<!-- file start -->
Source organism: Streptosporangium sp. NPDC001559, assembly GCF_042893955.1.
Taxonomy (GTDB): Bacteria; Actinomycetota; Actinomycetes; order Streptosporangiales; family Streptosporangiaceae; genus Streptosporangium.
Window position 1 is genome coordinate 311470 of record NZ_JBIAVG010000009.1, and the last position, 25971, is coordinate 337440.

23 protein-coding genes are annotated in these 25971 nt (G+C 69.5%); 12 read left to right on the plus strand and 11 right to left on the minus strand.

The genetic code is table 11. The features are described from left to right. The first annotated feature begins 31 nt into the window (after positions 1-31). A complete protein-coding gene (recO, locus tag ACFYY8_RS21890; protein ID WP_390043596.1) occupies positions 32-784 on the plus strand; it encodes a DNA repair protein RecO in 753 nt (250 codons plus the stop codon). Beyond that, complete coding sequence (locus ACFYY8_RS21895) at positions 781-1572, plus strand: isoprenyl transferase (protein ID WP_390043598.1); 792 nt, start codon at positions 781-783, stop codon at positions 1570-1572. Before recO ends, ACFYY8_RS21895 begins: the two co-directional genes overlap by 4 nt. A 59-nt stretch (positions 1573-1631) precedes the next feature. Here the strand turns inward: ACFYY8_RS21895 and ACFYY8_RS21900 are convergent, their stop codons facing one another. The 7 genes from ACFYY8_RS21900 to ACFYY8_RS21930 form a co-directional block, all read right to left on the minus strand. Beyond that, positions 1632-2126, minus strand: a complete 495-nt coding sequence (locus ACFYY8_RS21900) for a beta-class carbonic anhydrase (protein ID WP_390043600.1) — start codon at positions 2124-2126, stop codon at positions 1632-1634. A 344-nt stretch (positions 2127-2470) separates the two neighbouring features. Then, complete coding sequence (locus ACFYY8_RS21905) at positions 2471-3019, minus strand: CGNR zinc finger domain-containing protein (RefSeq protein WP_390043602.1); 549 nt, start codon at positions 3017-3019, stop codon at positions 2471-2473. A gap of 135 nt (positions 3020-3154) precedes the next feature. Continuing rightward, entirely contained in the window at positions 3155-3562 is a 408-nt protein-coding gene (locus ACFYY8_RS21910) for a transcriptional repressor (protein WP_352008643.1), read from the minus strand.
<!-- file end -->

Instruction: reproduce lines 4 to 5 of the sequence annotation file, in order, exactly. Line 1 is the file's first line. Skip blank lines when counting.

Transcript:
23 protein-coding genes are annotated in these 25971 nt (G+C 69.5%); 12 read left to right on the plus strand and 11 right to left on the minus strand.

The genetic code is table 11. The features are described from left to right. The first annotated feature begins 31 nt into the window (after positions 1-31). A complete protein-coding gene (recO, locus tag ACFYY8_RS21890; protein ID WP_390043596.1) occupies positions 32-784 on the plus strand; it encodes a DNA repair protein RecO in 753 nt (250 codons plus the stop codon). Beyond that, complete coding sequence (locus ACFYY8_RS21895) at positions 781-1572, plus strand: isoprenyl transferase (protein ID WP_390043598.1); 792 nt, start codon at positions 781-783, stop codon at positions 1570-1572. Before recO ends, ACFYY8_RS21895 begins: the two co-directional genes overlap by 4 nt. A 59-nt stretch (positions 1573-1631) precedes the next feature. Here the strand turns inward: ACFYY8_RS21895 and ACFYY8_RS21900 are convergent, their stop codons facing one another. The 7 genes from ACFYY8_RS21900 to ACFYY8_RS21930 form a co-directional block, all read right to left on the minus strand. Beyond that, positions 1632-2126, minus strand: a complete 495-nt coding sequence (locus ACFYY8_RS21900) for a beta-class carbonic anhydrase (protein ID WP_390043600.1) — start codon at positions 2124-2126, stop codon at positions 1632-1634. A 344-nt stretch (positions 2127-2470) separates the two neighbouring features. Then, complete coding sequence (locus ACFYY8_RS21905) at positions 2471-3019, minus strand: CGNR zinc finger domain-containing protein (RefSeq protein WP_390043602.1); 549 nt, start codon at positions 3017-3019, stop codon at positions 2471-2473. A gap of 135 nt (positions 3020-3154) precedes the next feature. Continuing rightward, entirely contained in the window at positions 3155-3562 is a 408-nt protein-coding gene (locus ACFYY8_RS21910) for a transcriptional repressor (protein WP_352008643.1), read from the minus strand.